Over the past year, you may have seen something called delta-8 THC or “delta 8” appear in convenience stores and pharmacies alongside CBD gummies, oils and lotions.
Delta-8 THC is a hemp-derived compound that’s closely related to delta-9 THC – what’s commonly called THC and is the psychoactive component of cannabis that’s responsible for the high that users feel.
Like garden variety marijuana, delta-8 THC can be vaped or eaten. However, it’s rarely smoked. Anecdotally, its fans swear by its benefits – that it helps with relaxation and pain relief without intense highs that can veer into anxiety or paranoia.
Yet there’s been a dearth of research on this compound. As public health scholars, we decided to conduct the first survey of delta-8 THC users to find out who was using it, why they were using it and what sort of effects it had.
The latest cannabinoid to storm the market
The 2018 Agriculture Improvement Act – also known as the farm bill – legalized the sale of hemp-derived compounds. The widely available CBD is a hemp-derived compound.
Delta-8 THC is another. It’s an isomer, or chemical analog, of THC. The difference is in the position of a double bond in the carbon ring, which makes delta-8 THC have a lower affinity for the CB1 receptor of the endocannabinoid system in our brains. For this reason, it may be less potent than THC and cause a less-intense high.
Natural concentrations of delta-8 THC in cannabis are too low for it to be effectively smoked in raw bud or flower. It needs to be extracted from large amounts of plant material, transformed from another cannabinoid like CBD, or synthesized chemically. The Drug Enforcement Administration considers artificially
synthesized delta-8 THC illegal.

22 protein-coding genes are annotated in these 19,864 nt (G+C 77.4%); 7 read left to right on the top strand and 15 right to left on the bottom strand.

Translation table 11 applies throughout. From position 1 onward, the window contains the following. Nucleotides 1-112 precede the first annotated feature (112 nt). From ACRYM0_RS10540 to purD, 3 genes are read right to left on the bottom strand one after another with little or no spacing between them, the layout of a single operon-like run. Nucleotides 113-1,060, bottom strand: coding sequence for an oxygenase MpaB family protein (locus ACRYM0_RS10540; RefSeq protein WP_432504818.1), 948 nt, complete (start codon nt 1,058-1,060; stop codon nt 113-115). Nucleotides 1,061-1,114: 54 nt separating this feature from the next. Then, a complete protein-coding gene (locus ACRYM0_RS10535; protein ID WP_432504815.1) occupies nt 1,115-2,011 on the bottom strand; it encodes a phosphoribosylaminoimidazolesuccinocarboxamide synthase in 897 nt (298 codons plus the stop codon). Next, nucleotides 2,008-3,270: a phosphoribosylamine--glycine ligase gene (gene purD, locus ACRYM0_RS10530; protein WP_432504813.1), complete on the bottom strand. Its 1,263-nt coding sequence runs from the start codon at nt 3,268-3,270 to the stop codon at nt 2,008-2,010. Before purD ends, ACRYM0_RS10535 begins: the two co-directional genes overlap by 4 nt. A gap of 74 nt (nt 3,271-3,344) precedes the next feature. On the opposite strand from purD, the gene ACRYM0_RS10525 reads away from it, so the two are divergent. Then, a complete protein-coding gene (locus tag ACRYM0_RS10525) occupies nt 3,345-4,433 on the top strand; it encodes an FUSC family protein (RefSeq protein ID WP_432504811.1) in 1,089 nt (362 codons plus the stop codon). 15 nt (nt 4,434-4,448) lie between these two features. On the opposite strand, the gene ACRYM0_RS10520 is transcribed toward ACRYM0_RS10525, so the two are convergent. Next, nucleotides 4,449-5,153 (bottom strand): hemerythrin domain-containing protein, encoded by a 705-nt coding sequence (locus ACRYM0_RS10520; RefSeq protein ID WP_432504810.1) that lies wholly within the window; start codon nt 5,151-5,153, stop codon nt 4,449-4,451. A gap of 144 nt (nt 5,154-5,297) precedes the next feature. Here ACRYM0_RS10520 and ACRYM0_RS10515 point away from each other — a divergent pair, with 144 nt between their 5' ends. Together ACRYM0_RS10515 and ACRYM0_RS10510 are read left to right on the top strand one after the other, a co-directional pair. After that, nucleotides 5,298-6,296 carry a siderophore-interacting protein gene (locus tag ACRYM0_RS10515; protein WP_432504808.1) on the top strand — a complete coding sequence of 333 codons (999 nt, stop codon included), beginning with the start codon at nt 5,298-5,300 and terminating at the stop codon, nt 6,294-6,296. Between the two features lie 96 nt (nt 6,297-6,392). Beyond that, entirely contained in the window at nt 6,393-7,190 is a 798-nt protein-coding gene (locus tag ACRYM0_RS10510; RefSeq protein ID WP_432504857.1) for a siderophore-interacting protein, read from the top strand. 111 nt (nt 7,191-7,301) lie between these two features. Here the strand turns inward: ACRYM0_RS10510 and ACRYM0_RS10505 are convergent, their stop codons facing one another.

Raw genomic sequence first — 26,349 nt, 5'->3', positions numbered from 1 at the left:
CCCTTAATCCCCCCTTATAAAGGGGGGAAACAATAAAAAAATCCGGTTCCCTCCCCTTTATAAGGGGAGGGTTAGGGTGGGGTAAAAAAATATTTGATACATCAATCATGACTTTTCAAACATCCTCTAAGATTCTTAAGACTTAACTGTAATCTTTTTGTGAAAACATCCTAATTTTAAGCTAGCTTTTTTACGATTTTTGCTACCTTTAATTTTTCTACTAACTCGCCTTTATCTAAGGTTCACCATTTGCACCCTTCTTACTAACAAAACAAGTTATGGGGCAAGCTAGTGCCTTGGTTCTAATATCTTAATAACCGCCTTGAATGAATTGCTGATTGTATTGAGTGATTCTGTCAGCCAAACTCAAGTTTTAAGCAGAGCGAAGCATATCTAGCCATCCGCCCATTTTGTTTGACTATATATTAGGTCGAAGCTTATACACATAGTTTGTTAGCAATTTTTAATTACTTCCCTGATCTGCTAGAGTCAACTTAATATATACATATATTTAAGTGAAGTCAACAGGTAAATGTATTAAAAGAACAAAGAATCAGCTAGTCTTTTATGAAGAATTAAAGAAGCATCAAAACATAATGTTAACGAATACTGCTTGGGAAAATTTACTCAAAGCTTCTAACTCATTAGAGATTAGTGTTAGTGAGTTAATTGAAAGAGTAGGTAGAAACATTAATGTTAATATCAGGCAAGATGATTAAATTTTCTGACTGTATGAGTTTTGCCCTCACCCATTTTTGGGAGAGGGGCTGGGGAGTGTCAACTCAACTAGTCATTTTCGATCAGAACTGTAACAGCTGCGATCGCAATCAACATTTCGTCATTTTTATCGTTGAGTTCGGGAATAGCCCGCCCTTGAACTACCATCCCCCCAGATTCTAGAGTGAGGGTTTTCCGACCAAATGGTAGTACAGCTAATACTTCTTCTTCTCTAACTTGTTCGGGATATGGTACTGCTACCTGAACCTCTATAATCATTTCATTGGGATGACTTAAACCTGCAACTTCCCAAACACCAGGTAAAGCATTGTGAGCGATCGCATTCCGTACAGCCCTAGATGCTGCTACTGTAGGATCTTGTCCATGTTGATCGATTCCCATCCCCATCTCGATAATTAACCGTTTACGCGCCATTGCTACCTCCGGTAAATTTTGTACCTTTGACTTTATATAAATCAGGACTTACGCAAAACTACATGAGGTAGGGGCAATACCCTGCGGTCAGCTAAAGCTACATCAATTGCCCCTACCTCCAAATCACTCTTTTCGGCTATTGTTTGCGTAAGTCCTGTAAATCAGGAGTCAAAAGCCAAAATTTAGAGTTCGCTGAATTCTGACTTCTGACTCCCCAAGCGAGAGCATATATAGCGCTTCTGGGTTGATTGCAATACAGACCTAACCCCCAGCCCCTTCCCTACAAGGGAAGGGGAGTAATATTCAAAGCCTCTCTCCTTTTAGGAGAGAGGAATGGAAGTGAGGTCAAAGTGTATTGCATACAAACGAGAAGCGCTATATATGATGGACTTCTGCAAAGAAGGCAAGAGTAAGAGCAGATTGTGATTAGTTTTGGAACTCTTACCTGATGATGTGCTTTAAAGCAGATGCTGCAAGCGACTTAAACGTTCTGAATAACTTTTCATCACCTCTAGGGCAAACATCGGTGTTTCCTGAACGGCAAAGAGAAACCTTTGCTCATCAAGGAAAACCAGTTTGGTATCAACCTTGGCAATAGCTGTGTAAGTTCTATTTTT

Nonetheless, delta-8 THC products have become one of the fastest-growing sectors of the hemp industry. They seem to be especially popular in areas where THC products remain illegal or medical access is very difficult.
There is little research on this component of cannabis. One study from 1973 found that the effects of delta-8 THC mimicked those of THC, but weren’t as intense. Another, published in 1995, suggested that delta-8 THC could be used as a therapeutic treatment for the adverse effects of chemotherapy.
These studies, however, enrolled only a dozen individuals, and few policymakers seem to even be aware of their existence. While delta-8 THC can be bought in convenience stores and hemp shops in many states, over a dozen U.S. states have blocked the sale of delta-8 THC products due to a lack of research on its psychoactive effects and concerns over contamination with heavy metals and other toxic substances.
Clearing the smoke with science
In our study, we collected data via an online survey that was completed by more than 500 participants across 38 states.
Most of our participants consumed delta-8 THC through concentrates that were either eaten as edibles and tinctures or smoked by vaping – methods of ingestion that may be safer than smoking. About half said they used delta-8 THC to treat a health or medical condition, and almost one-third of participants said they exclusively used delta-8 THC to treat a health condition – they didn’t use it just for fun. Common conditions treated were anxiety or panic attacks, chronic pain, depression or bipolar disorder, and stress – afflictions that people also treat with delta-9 THC.